Minimizing Planned Downtime for OpenEdge Applications

Minimizing Planned Downtime for OpenEdge Applications

August 24, 2020 0 Comments
Minimizing Planned Downtime for OpenEdge Applications

Large periodic maintenance items create havoc with users trying to access the system when it is down. There are ways to minimize the downtime for most maintenance items, this blog will explain it in more depth.

If you’re planning an OpenEdge upgrade, move to the cloud, platform migration, dump and load, or any other major project that has the database down for hours on end, it’s important to start with a few things. First, it is important to understand what requires downtime and how long that outage will last. If the outage duration exceeds the acceptable downtime period, then you need to start to get creative to shorten the downtime window.

Let’s assume the project requires a dump and load of the database. This process is commonly required when changing platforms or when defragmenting the database to make it run more efficiently. There are many ways to perform the dump and load and many ways to optimize it for speed to limit the downtime. In a benchmark exercise, I took a customer’s database and used all the tools available to OpenEdge to test dump and load timings. Below are some metrics for the database and the results.

Database statistics

 Database size 36 GB
 # of tables  835
 # of indexes  1,736
 # of storage areas  49 Data, 49 Index

Largest tables
 
 Table  Rows  Size
 Table 1  13,495,717  4.6 GB
 Table 2  52,307,552  3.5 GB
 Table 3  1,873,601  2.1 GB
 Table 5  2,432,884  1.3 GB
 Table 5  9,430,367  1.0 GB


Dump and load methods benchmarked

  • Dictionary dump and load
  • Dictionary dump and bulk load
  • Buffer copy from one database to another
  • Binary dump and load

The Results

 Process  Time
 Dictionary dump and load  8 hours, 20 minutes
 Dictionary dump and bulk load  4 hours, 3 minutes
 Buffer copy between databases  2 hours, 7 minutes
 Binary dump and load  1 hour, 7 minutes


You can see that the method chosen for doing the dump and load can have dramatic impact on the downtime to do the work. However, this database is 36 GB, which is pretty small by modern day standards. What if the database was 100 GB or 500 GB? Now we are looking at downtimes that are 80 hours for the slowest method and 10 hours for the fastest methods. Keep in mind, this is just dump and load times which is just one part of a large project. It does not account for backups, verification and encountering any problems. Very quickly this downtime can escalate to many hours or days even with this relatively small 36 GB database.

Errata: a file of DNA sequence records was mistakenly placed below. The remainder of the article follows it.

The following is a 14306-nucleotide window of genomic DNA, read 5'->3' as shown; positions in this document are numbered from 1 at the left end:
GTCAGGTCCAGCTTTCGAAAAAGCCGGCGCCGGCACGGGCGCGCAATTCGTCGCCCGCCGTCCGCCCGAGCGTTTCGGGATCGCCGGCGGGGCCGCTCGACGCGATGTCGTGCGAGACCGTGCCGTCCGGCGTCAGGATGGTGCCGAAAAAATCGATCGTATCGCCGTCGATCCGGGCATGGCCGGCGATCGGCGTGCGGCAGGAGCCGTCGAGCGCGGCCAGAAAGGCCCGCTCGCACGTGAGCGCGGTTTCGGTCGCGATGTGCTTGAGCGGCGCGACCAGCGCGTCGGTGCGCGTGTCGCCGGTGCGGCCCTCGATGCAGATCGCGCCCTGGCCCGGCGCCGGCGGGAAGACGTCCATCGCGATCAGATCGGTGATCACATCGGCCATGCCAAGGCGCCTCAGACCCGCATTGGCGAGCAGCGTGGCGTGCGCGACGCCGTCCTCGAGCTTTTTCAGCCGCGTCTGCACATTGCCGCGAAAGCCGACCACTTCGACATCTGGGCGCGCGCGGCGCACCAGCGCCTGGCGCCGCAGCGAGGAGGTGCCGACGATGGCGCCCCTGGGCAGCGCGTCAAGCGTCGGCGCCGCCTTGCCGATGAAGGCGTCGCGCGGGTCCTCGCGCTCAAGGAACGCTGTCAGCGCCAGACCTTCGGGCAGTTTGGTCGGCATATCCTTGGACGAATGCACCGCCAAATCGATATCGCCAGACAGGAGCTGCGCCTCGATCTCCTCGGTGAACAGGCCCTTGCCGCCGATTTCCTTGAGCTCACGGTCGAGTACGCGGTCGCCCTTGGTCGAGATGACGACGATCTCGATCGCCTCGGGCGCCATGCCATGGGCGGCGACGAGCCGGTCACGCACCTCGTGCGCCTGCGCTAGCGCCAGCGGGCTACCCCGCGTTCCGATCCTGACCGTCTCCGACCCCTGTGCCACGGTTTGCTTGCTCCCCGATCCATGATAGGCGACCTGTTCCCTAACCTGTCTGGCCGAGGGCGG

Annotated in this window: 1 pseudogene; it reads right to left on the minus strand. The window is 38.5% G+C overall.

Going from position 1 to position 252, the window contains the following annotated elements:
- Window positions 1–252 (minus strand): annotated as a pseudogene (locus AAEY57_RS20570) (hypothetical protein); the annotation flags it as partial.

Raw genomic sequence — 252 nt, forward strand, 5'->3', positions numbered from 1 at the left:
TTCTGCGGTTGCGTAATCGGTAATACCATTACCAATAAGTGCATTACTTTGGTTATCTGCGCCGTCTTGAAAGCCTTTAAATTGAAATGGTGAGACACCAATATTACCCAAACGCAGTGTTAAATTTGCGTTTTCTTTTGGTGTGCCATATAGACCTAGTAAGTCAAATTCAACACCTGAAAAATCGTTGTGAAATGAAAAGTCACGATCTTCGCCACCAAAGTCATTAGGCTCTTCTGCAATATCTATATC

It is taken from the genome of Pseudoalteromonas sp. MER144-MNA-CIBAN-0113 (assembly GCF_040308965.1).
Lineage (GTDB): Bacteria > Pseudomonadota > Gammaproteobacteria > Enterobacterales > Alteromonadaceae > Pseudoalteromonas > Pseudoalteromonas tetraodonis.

If your business cannot tolerate the downtime required to perform the dump and load, the most likely result is the work does not get done. The can gets kicked down the road, often times hoping the dump and load need goes away. Eventually, it will catch up with you, likely at the worst time possible. It might be time to consider some outside-the-box approaches to the database dump and load.

Progress has a product called Pro2 that provides replication to MSSQL, Oracle, or OpenEdge. The Progress Professional Services team have used this tool numerous times to perform a dump and load to another OpenEdge database with minimal downtime, regardless of database size.

How Pro2 Works

There are two components to the Pro2 product being Change Data Capture (CDC) and Replication. The Change Data Capture piece uses Replication Triggers or Native CDC (11.7+) to track all the updates, creates, and deletes done on the database. All these changes are recorded in a table called the ReplQueue. The ReplQueue does not copy the record, but rather just notes the record that changed and what the change was (create, update, or delete).

The Replication code looks at the ReplQueue and processes the changes, bringing the current record to the target database. This is a constant process that provides for real-time replication. The join between the source record and the target record is the ROWID of the source record. The target table has an additional field called prrowid that stores the source ROWID and there is a unique index on this field.